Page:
By and large, music festivals in the UK tend to be no longer than three days long. But those crazy cats at Mad Cool go that little bit harder, giving us five packed days of some of the best live acts on the planet.
Wednesday (July 6) seems like a long time ago now, but day one got off to a flying start thanks to the likes of Yungblud, CHVRCHES, Twenty One Pilots and Metallica, before The Killers, Foals, Deftones, Sigrid and St. Vincent gave us the best Thursday night we’ve had in a while. Fridays don’t come much bigger than Muse, Phoebe Bridgers, Alt-J, Haim and a surprise turn from Jamie Cullum, while Mad Cool become a super-spreader of Saturday night fever thanks to Royal Blood, Florence + The Machine, Kings Of Leon, Zara Larsson and Gang Of Youths.
Listing all of that off, you can imagine how weary we’d be on the Sunday – but here are some of the highlights that kept us on our feet yesterday (July 10).
Words by: Sam Moore, Hannah Mylrea, Andrew Trendell, Kyann-Sian Williams, Sophie Williams
BLOOD RED SHOES BATTLE SOUND DEMONS AND EMERGE AS A NEW BAND
Tearing into the barnstorming 2007 fan favourite ‘It’s Getting Boring By The Sea’ to open The Loop stage on the final day of Mad Cool 2022, things seem to get off to a cracking start for Blood Red Shoes before distress then sets in on stage. Drummer Steven Ansell tells the crowd about the “seriously bad technical problems” that mean frontwoman Laura-Mary Carter can’t hear anything that’s being played. “We didn’t come all this way to not play a rock show,” he continues, introducing the simmering ‘Light It Up’ as his “dreams come true” of playing a drum solo until his bandmate’s sound issues are sorted.
BRS pull it back with aplomb, though: from the spikey ‘I Wish I Was Someone Better’ and the punky ‘An Animal’ to inviting two new members on stage to add bass, synth, percussion and more meaty and full-bodied electro sounds to their Depeche Mode-indebted new material. By the end of their set, not only is victory is snatched from the jaws of defeat, but they’ve become a whole new band in the process. AT
PRINCESS NOKIA: A PUNK ROCK QUEEN
Princess Nokia just looks like a rockstar. Shedding the oversized jeans and the bellowing maxi-dress looks of her previous eras, she emerges on the Madrid Is Life stage in a ripped Led Zeppelin top, mini shorts and laced-up boots: a bit like a punk rock wrestler. And she acts like one, too: when ‘Katana’ kicks in, she starts punching the air and delivering high kicks like she’s in the ring.
The New Yorker tells us, after the TikTok-friendly ‘Slumber Party’, about how she recently reconnected with a school friend of 15 years for her “lesbian summer”, before then telling the men in the crowd to “please stand up for your sisters, girlfriends, mothers… and don’t treat [women’s] bodies like you can put a coin in and fuck us” while laying down some truth on the recent Roe vs. Wade decision. She ends with ‘American Woman’ by the Guess Who and a strip tease, completing a set of pure, screaming, IDGAF punk. KSW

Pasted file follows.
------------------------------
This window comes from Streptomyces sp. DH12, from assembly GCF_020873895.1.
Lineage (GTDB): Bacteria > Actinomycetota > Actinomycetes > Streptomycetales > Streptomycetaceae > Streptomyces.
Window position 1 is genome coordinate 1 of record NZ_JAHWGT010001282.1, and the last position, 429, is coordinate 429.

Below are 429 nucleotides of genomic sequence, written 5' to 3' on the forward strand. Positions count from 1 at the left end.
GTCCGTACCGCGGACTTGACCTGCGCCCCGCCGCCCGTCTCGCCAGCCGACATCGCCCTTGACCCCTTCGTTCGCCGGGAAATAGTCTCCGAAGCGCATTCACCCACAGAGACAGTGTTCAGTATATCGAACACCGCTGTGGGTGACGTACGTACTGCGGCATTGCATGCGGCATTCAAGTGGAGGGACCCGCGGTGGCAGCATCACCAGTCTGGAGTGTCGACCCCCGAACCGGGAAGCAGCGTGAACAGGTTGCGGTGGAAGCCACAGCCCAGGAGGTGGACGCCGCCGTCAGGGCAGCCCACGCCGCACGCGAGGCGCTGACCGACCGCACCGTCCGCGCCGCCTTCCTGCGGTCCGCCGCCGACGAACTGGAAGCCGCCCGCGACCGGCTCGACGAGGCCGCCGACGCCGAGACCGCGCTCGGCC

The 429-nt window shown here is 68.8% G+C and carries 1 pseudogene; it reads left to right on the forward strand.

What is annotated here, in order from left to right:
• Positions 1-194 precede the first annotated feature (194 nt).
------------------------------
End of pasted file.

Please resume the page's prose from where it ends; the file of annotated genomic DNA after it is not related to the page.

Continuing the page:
SAM FENDER BEATS THE HEAT TO GET HIS FLOWERS
A gang of young pals bedecked in Newcastle United shirts, swinging Aperol Spritz tote bags above their heads, are floating across the Mad Cool festival site towards the main stage, while a few metres away, a security guard has started spraying water at them from a hose. After all, the temperature at the main stage is ticking along to an eye-watering 40 degrees as South Shields guitar hero Sam Fender appears, slick with sweat. “This is the hottest fucking festival I’ve ever played in my life,” he says as his stage manager runs on to offer him a refreshing can of Fanta Lemon – yet, unbelievably, Fender chooses to stick to drinking his flask of tea instead. Fair enough.
Not even this unearthly temperature – for the sizable British contingent here, at least – can stop Fender from delivering an electrifying hour of epic anthems, though. ‘Howdon Aldi Death Queue’ sounds punky and jagged in this prickly heat, while the bluesy ‘Spit Of You’ blazes along. The supercharged guitar jangle of ‘Seventeen Going Under’ soars high and wide as ever, but it’s ‘Get You Down’ that’s the real showstopper. As the track sees Fender’s throaty holler hit a new high, a young fan throws a bouquet towards him – finally giving him his flowers, both literally and figuratively. SW
HALLOWEEN COMES EARLY WITH TONES AND I
Those entering The Loop at 8:30pm might feel like they’ve suddenly been transported four months into the future for Halloween – but no, it’s just Tones and I’s impressive haunted house-themed stage set. Looking like something that’s been plucked out of The Nightmare Before Christmas, it’s an intriguing playground for the Australian singer-songwriter’s performance. With the members of her live band all situated at various points of the horror-movie mansion, Tones & I utilises the space: at one point, she emerges up top for a slow-burning rendition of Alphaville’s ‘Forever Young’ that starts quietly before exploding into a tropical-house rave.